Help me find a hulking French-English dictionary
January 26, 2013 5:20 AM   Subscribe

I'm looking for the biggest, most complete French-English dictionary available in one volume. I'm aware of Le Petit Robert, but I need French-English, not French-French. The biggest I've found so far is the Collins-Robert, but that can't be the biggest.

Any recommendations? Note that this can't be an online resource. Thanks.
posted by gnossie to Human Relations (12 answers total)
 
French is my mother tongue and Robert-Collins looks to me like the better choice. I've not heard of bigger dictionaries. Are you looking for dictionaries that cover a precise area of vocabulary or a general purpose one ?

If it helps there are three french dictionary publisher/brand : Larousse (more illustrated/encyclopedy style), Robert (no picture only words) and Littré.
posted by Baud at 5:29 AM on January 26, 2013 [1 favorite]


Thanks, Baud.

I'm reading my way through a lot of Stendhal, Proust, Hugo, etc. So ideally the dictionary has to be better at classic French literature than contemporary French.
posted by gnossie at 5:34 AM on January 26, 2013


Ditto with the Robert and Collins. When I had to make that choice, I selected a few rare words (including some very naughty ones), went into a bookstore and choose the dictionary that 1) had those words and 2) seemed to offer the best translations.
posted by elgilito at 6:27 AM on January 26, 2013


But.
In the long run it's likely that a good French-French dictionary will serve you better?
My point is that concepts are not constant across languages and so are not entirely translatable. That has been my experience as a non native English speaker, anyway. You start out with a cross-language dictionary, but you really get rolling when you switch to a good one-language one. More immersion that way too.
Just my .02 EUR.
posted by Thug at 6:53 AM on January 26, 2013


There's the standard Collins-Robert single-volume dictionary, which I guess is what you're talking about - you don't quite make that clear.

There is a bigger Collins-Robert, which is in two volumes, one FR>EN and the other EN>FR. It's called the Super Senior in France, but I can't quite remember what it's sold as in English. You could buy just the French-English volume, which is probably the most comprehensive such dictionary available at the moment. My edition dates from about 1996 though so I'm not sure what's available now. I found this on Amazon.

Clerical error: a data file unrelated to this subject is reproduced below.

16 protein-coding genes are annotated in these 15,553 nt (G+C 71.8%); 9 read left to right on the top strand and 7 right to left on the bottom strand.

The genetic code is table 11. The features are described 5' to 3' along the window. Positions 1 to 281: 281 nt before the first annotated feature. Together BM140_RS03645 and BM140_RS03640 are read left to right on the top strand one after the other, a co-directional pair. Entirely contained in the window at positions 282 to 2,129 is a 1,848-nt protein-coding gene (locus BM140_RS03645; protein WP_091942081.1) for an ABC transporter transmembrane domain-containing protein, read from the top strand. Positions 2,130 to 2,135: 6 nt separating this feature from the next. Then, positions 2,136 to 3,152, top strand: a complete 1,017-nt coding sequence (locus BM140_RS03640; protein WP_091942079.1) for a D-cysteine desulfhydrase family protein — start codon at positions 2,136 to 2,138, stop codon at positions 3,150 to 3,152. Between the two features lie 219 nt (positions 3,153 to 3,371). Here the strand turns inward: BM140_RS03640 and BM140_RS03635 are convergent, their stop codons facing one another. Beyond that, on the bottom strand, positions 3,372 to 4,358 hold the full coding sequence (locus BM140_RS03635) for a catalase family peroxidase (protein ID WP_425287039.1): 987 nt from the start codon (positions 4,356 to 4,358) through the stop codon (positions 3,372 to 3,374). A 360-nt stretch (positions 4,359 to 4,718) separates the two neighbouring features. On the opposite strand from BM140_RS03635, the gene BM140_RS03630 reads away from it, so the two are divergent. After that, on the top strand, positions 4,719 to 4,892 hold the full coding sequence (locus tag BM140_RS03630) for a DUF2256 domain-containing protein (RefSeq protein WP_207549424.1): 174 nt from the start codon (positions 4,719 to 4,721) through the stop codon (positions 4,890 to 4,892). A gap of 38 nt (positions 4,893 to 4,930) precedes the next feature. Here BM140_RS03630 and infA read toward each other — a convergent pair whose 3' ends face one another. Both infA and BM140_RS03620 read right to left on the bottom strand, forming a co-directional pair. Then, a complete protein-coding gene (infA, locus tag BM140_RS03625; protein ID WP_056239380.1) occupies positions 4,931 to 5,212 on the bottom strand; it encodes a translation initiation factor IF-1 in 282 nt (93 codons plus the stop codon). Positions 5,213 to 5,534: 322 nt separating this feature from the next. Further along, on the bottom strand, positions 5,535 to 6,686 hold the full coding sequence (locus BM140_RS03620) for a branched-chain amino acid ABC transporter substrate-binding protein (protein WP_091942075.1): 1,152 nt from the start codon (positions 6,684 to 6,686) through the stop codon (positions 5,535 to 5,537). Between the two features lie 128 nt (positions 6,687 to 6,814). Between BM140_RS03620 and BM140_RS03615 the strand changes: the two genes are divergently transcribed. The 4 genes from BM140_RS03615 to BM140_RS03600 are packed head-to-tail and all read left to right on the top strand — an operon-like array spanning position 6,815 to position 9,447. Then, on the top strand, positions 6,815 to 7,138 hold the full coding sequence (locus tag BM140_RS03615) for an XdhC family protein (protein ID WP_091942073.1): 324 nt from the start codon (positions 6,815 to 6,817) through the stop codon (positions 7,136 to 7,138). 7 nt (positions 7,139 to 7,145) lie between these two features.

posted by altolinguistic at 7:06 AM on January 26, 2013


Yes. Currently I use the Collins-Robert two-volume job, which I bought in Europe. One volume is French-English; the other is English-French.

But to tell you the truth, even this is routinely outclassed by the French version of Wiktionary. And, increasingly, by wordreference.com, which used to be crud but isn't anymore.

But I need a single volume.
posted by gnossie at 7:12 AM on January 26, 2013


It's likely that Robert-Collins is the largest available. Its only competitor that I'm aware of, as far as size goes, is Harrap's.
posted by Monday, stony Monday at 7:57 AM on January 26, 2013


I got a Harrap's. It's a big single volume, both French to English and English to French. I really like it. It's very good for giving definitions of idiomatic phrases that use a given word, ones where you couldn't figure out the overall meaning (e.g. "en vouloir").

It is Modern French, so I don't know how that affects its usefulness for 19th century literature.

I've had the experience Thug describes switching to a purely French dictionary. I've just got a Robert MicroPoche (I think it's this one), but I feel like I'm much more immersed in the language, instead of switching back and forth between English and French. Sometimes I have to resort to the Harrap's, but the Robert is where I go first. Mind you, I'm not reading for school, I'm just reading to try to improve my French, so I can decide to skip a sentence here and there if I just can't figure it out.
posted by benito.strauss at 8:52 AM on January 26, 2013 [1 favorite]


Thirding the suggestion to get a French-only dictionary.

A couple of years ago I was reading my way through Pagnol and the only dictionaries that had all the trees, bushes and agricultural terms with which he strews each page were French-only.
posted by winna at 8:55 AM on January 26, 2013


I use the 1993 edition of the Larousse Unabridged French-English/English-French Dictionary, which weighs seven and a half pounds; I see they've got the weight down to slightly under seven pounds (if the Amazon page is accurate), but I'm sure it's still as unabridged as ever (and still good for upper-body strength). I don't use it often, but when my other dictionaries fail, it comes through, and I've never regretted the money I spent on it.

(Note to those suggesting a French-only dictionary: you are not answering the question.)
posted by languagehat at 10:35 AM on January 26, 2013


The Collins-Robert is about as big as you can safely/robustly/economically bind a single volume dictionary. From the sixth edition, it was heavily corpus-based, so focuses on contemporary usage.

(as a former member of the editorial computing team, I'd really like to apologize for the headwords in CR6 being set in Kabel. It Seemed Like A Good Idea At The Time.)
posted by scruss at 2:45 PM on January 26, 2013 [2 favorites]


Right, sorry I recommended something you already have - I was doing the best I could from the information you provided.

Once you've read quite a lot of this classic literature you'll probably find that your knowledge extends beyond the dictionary's scope - this is entirely normal. If you are sure that a word in a certain context has a meaning that you don't find in the dictionary, then you're probably right.
posted by altolinguistic at 4:08 AM on January 28, 2013


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